Nova Scotia

Victoria General Hospital replacement should not be P3, says coalition

The Nova Scotia Health Coalition says public-private partnerships are too costly for taxpayers and shouldn't be used to replace the Victoria General Hospital.

Nova Scotia Health Coalition says public-private partnerships only an 'accounting trick'

The Victoria Genearl Hospital in Halifax has been experiencing problems for years. (Craig Paisley/CBC)

The Nova Scotia Health Coalition wants the provincial government to stay away from public-private partnerships as it works to replace the problem-stricken Victoria General Hospital

The Nova Scotia Health Coalition is a community group that aims to stop the privatization of the health-care system, ensure high levels of care and foster discussion of health-care issues.

Exactly how the Nova Scotia government will pay to replace the VG hasn't been worked out yet. It's not even clear how much the new building could cost.

P3s an 'accounting trick'

Public-private partnerships, or P3s, are a funding model that allows for the construction of new public buildings by private companies. The companies cover the cost of the construction and own the building, while the government pays to lease the space. It's a way to for the province to avoid going into debt to construct a new building.

The Victoria and Centennial buildings are set to be demolished in the next four years. (Robert Short/CBC)

The Nova Scotia Health Coalition said that formula is not the win-win it's made out to be.

"It's not actually a sustainable funding model. It's essentially an accounting trick," said Chris Parsons, the provincial co-ordinator for the coalition.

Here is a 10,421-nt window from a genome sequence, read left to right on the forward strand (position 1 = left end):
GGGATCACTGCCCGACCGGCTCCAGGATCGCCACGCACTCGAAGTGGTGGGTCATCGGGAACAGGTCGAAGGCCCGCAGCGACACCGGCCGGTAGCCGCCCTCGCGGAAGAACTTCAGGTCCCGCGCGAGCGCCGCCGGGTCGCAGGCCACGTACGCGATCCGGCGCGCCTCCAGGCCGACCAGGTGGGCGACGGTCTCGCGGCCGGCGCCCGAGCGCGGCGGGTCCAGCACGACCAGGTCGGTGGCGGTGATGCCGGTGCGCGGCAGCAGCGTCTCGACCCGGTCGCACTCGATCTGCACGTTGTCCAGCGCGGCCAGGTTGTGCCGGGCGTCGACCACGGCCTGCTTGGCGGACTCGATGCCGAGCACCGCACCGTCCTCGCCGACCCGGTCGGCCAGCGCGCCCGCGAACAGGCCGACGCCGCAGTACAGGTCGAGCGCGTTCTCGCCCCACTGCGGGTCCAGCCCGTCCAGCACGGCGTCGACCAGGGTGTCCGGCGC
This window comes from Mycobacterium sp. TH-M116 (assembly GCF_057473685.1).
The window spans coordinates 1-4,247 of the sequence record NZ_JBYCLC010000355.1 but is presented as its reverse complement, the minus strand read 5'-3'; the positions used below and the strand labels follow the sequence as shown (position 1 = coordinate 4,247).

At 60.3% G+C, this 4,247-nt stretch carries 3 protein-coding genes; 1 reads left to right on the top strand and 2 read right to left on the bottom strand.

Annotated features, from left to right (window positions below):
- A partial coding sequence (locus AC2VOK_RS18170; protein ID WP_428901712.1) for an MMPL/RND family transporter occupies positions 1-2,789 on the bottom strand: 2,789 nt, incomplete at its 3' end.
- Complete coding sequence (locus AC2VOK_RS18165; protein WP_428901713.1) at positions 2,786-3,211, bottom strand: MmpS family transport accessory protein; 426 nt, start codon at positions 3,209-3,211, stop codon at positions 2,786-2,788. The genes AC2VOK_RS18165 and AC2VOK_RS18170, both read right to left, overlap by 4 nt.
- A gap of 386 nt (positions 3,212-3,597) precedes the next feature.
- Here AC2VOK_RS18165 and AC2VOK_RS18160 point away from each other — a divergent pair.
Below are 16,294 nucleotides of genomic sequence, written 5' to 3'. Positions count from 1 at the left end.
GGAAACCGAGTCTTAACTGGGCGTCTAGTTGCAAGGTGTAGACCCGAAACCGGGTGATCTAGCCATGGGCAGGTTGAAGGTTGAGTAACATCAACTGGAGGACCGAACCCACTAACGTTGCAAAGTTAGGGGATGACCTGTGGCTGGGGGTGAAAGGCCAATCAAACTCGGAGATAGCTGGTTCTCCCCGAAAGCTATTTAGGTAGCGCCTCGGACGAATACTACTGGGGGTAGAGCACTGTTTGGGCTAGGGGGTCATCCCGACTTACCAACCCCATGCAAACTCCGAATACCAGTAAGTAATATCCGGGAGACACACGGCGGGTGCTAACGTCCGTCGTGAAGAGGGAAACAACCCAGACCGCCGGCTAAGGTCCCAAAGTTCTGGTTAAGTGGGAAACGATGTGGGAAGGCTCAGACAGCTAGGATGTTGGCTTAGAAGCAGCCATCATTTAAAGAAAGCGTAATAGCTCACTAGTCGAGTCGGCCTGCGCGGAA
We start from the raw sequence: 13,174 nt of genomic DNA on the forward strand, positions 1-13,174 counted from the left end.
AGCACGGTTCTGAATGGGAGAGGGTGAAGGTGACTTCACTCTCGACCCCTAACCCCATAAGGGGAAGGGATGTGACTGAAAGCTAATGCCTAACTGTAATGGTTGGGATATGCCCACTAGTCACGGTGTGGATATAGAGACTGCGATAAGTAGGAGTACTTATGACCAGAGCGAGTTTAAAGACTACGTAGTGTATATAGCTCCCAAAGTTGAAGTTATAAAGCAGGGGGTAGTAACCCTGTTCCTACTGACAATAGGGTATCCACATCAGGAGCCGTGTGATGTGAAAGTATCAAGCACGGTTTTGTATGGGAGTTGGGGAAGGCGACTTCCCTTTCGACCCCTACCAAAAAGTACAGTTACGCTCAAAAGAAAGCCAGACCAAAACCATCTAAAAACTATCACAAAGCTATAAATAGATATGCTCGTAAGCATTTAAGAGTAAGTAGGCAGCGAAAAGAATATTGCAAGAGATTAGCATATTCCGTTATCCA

P3s costly in Ontario

In 2014 Ontario's auditor general revealed that public-private partnerships to build hospitals, schools and roads in that province actually ended up costing taxpayers more money.

Ontario Auditor General Bonnie Lysyk delivered her 2014 report during a news conference in Toronto. (Nathan Denette/The Canadian Press)

Over a nine-year period, the partnerships cost $8 billion more than if they were managed by the public sector.

"If a private company actually finances it, they're not just taking money out of their pockets, they're not taking money out of their bank account," Parsons told Information Morning, "They're borrowing the money themselves and then they charge the government for it and they charge a premium for their profit and they charge a management fee."

No actual savings

Parsons said it's much easier for the public sector to borrow money at a lower rate than the private sector, meaning less interest and smaller debt. There's no evidence P3 deals have saved government's money over the last 30 years, according to Parsons.

The coalition is also concerned that the partnerships aren't transparent enough and that the contracts are often kept secret because of the private companies involved.

P3s not ruled out for VG

The province is still trying to determine exactly how much it will cost to replace the VG. In April, the finance minister told CBC News that until designs for the new building are established it's difficult to know how much the new hospital will cost.

Nova Scotia Finance Minister Randy Delorey said in April that the province is still looking at how it will pay for a new hospital. (Legislative TV)

Randy Delorey said at the time that public-private partnerships hadn't been ruled out.

The Nova Scotia Health Coalition will hold community meetings with the public in October and November to discuss public-private partnerships. No specific dates or locations for those meetings have been released.

with files from Information Morning